“All right. They need me on set,” Koenig announced and said goodbye. “Bye,” I said and hung up, too. Uhhhmm, that went well.Now, you don’t have to post critical comments of my handling of this ancient situation; I realized within seconds, three decades ago, that I had screwed it all up. Koenig was blameless. Essentially, I had taken his simple request (reasonable to some, not so per journalistic rules) and transformed it into (at best) nuclear warfare or (at worst) Ragnarok. But, I was young and foolish. A relative rookie, I had served as Starlog’s Editor for little more than a year then, and I was tortured by others constantly second- and third-guessing me (and me fourth-guessing myself, too). That year, I was especially overwhelmed by work (editing 26+ issues of Starlog, Fangoria and other titles).

But... what had the actor declared in the interview that had caused him enough post-conversation concern so as to ring me? Had he inadvertently revealed some plot twist from The Voyage Home? (SPOILER ALERT: Here Be Whales! Kirk & Company Save Earth, Get New Enterprise) Had Koenig been too candid or overly critical? Apparently, he had second thoughts about something he said, fearing (I was later told) that his comments might be misinterpreted. But what had been said? There was only one way to find out. I called my writer, briefed him on the situation and requested that he give me the cassette tape the next time he was in town. I wanted to listen to the interview and find out what’s what. Maybe if I knew what was specifically the problem, I could call Koenig and find a middle path to a solution satisfying to all. Maybe even (like Newsweek or The New Yorker) “readback” only the quotes? So, my writer dutifully put the cassette in his shoulder bag and flew off to a West Coast media event. He left the bag in the press hotel suite and proceeded to an inner room where he interviewed another celebrity, then returned for his belongings. Baboom! The whole bag was missing. Vanished! While he was inside doing one interview, someone had stolen the other. For all practical purposes, that untranscribed (!?!) Koenig chat no longer existed and thus certainly couldn’t be published by Starlog. No need for further brouhaha now. Ironic, eh?

That troublesome talk was gone, but life went on. Afterwards, as fate would have it, I increasingly kept running into Koenig at SF conventions. We were frequently fellow guests. We sat side-by-side at autograph tables, judged costume contests together and dined with con staffers. All those times, I was on my best behavior. I still had regrets about that incident and no desire to remind him of any unpleasantness. And I didn’t want to commit any new felonies, either.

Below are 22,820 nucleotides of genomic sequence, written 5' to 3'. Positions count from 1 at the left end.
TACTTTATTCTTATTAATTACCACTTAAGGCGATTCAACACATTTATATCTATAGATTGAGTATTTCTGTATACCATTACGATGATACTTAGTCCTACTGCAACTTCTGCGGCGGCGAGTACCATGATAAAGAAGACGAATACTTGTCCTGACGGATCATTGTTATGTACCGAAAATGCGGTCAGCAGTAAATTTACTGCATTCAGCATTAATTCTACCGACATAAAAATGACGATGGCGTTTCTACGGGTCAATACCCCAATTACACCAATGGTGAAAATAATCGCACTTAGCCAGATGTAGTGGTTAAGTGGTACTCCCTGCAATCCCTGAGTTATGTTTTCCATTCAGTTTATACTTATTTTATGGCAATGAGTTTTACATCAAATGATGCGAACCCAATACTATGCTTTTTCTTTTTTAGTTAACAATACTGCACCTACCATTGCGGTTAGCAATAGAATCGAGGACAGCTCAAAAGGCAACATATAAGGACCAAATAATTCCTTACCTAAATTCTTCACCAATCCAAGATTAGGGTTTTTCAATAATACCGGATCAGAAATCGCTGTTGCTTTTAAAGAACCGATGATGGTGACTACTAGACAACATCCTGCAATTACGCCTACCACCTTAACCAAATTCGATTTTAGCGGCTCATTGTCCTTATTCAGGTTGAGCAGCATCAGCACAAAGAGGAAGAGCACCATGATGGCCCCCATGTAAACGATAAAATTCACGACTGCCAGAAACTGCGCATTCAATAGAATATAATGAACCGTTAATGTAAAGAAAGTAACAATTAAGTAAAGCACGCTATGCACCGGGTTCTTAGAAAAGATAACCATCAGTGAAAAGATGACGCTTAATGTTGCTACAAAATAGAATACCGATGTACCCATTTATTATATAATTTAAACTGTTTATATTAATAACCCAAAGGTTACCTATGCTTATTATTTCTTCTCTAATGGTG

So, I got to know Walter Koenig. Many, many of you have had a similar opportunity because he’s been such a frequent convention guest since the 1970s. If you haven’t gotten his autograph and/or chatted with him at a con, a cruise or some personal appearance, you just haven’t been trying. Koenig has been a warm, charming, if sometimes world-weary, presence at so many Trek conventions. I’ve witnessed firsthand as he was extremely generous to eager fans, gracious to clueless media and kind to perfect strangers; I’ve also seen him deal firmly with the occasional idiot (uhhhmm, you know, like me). Fortunately, all this togetherness led to unexpected friendship. Koenig (I believe) came to think I wasn’t a total fool. And I must admit that my character references got an upgrade when I began dating a young woman whom Koenig had known since she was a teenager. After all, if she (like me, a Syracuse University Graduate School alum) could put up with me, maybe I wasn’t so bad. Hapless and hopeless, yes, rumpled but not without merit.

Wrapping up, let me share a  kaleidoscope of Koenig encounters here and there over the years: In 1989, in Florida, Seatrek organizers Joe Motes, Ruthanne Devlin & Carroll Page took a busload of guests and staffers on a post-cruise airboat tour of the Everglades. After the alligators, we stopped at a restaurant (where Starlog Managing Editor Eddie Berganza informed on me, revealing my new status that May Monday). That’s when Koenig, Takei, Jimmy Doohan, Grace Lee Whitney and assembled friends and celebrities sang “Happy Birthday” to me.